Oh I think it's pretty obvious she killed for the job...remember when Mark says, "I want you to stay here, Kay..." and her eyes light up and she says, "Your job?!?!"....and he says a line he'd live to regret, "I can't give you the west coast, babe..."
Also, remember this episode strongly hints to her having a more-than-friend relationship with Valerie Kirk.
At first, she thought Mark was taking her to NY to be his assistant there. It's only when he said he wanted her to stay that she got excited by getting his job.
Would she had killed him if they weren't lovers? If she was just someone he worked with that didn't get a promotion, would she kill him? Even Columbo says that her getting the job wasn't motive enough, that there had to be more to it, and once he saw that Kay's dry cleaning was being sent to Mark's house, he knew Kay had the motive to kill him.
One question. What are you implying about Kay's and Valerie's relationship, because I missed that one completely.
Your argument is solid, Joe. I'd be willing to concede that their relationship definitely added to her reasons for killing. But I maintain she most likely entered that relationship thinking it could ultimately benefit her career.
You never hear her say, "I thought we had something here...I thought we had feelings for each other..." She was more about, "I thought I had earned something here..." when speaking of the West Coast job he couldn't "give" her.
So the Valerie/Kay relationship, given that by 1978 when this episode came out, it seemed the censors lightened up a bit to the point where they were comfortable at least throwing some ambiguity into exactly what type of friendship they had. Kay had given Valerie a key to her apartment. You can almost deduce by the way they interact throughout it that there is most likely something more there. Definitely requires the viewer to "see" that themselves, but if that had been an episode in the year late 90s, it would've been made clear they were lovers.
I'm always on the fence about Kay and Valerie. Sure, it's possible, and it doesn't offend me, but I'm never sure one way or the other.
Vivian Dimitri also comes to mind as being one very cold hearted ****** I wonder if she knew ahead of time that Columbo would be investigating Charlie's murder? In this episode, we also get to see a picture of Mrs. Columbo. To my knowledge, this is the only episode where we see what she looks like. Vivian is going to get her revenge one way or another for her husband's death.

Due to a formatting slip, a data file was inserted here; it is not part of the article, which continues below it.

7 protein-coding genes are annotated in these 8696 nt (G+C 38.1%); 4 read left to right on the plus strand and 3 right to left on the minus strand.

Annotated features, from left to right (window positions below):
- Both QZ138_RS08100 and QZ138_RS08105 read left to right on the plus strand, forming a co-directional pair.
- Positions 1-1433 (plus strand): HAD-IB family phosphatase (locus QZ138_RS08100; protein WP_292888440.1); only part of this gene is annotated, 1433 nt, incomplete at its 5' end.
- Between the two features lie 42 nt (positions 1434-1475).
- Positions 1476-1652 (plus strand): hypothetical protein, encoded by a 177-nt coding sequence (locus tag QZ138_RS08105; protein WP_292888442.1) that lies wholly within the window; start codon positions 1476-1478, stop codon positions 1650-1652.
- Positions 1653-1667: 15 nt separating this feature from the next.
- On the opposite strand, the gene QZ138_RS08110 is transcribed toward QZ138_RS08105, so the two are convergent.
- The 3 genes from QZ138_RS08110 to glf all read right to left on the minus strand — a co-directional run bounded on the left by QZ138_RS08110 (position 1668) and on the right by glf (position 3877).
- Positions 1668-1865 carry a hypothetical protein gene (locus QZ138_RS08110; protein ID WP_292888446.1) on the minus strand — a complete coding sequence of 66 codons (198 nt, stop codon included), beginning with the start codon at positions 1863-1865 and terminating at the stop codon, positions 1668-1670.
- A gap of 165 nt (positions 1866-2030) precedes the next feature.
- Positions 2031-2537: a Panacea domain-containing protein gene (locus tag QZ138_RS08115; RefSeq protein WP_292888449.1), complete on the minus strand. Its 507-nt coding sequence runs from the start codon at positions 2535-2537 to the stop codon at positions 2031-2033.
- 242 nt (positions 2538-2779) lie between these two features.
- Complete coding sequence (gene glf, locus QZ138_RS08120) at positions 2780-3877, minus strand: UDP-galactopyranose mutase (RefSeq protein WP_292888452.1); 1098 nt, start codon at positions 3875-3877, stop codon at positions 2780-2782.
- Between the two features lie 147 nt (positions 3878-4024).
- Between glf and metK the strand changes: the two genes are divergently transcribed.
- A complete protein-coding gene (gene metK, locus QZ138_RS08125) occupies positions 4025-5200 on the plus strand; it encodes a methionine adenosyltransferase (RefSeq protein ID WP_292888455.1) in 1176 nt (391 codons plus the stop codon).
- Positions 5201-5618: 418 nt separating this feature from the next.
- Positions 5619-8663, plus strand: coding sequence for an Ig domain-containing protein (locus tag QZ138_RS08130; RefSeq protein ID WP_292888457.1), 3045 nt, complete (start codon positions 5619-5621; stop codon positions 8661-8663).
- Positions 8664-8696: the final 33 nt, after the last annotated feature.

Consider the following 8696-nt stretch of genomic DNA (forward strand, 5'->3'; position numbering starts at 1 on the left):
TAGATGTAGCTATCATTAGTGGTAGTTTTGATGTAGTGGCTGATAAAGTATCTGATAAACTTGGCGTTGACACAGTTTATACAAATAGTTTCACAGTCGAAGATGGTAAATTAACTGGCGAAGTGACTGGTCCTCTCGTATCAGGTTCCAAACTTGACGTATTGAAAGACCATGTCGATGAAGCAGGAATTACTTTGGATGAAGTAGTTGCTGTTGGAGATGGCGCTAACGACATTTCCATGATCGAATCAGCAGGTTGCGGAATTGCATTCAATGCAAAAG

The masterful Lee Grant portrayal of Leslie Williams in "Ransom for a Dead Man" puts up a tough fight though narrowly takes second place to that excellent "Rest in Peace, Mrs. Columbo" brilliant performance by Helen Shaver as Vivian Dimitri a.k.a. Annette Garobaldi. It was an exciting, entertaining script to work with and could not have achieved its height of success without the genius of Shaver taking it to yet an even stronger and more meaningful level.
Abigail Mitchell - she's utterly merciless to Columbo. Every thought and word is dripping with sarcasm about her late nephew. And to cap it all when Columbo proves her guilt, she asks for his compassion!!! So regretable Ruth Gordon didn't appear in more Columbo episodes, she was his real match.
The one that stands out to me has always been Trish Van Devere's Kay Freestone. She has so many great scenes but at the end of the episode she is pretty unique for a Columbo killer for not outright admitting guilt and even saying she will fight and might even win! There aren't that many killers i can think of who are this tough at the end most of them are like ''ok i did it, lets go downtown and i'll sign a full confession''lol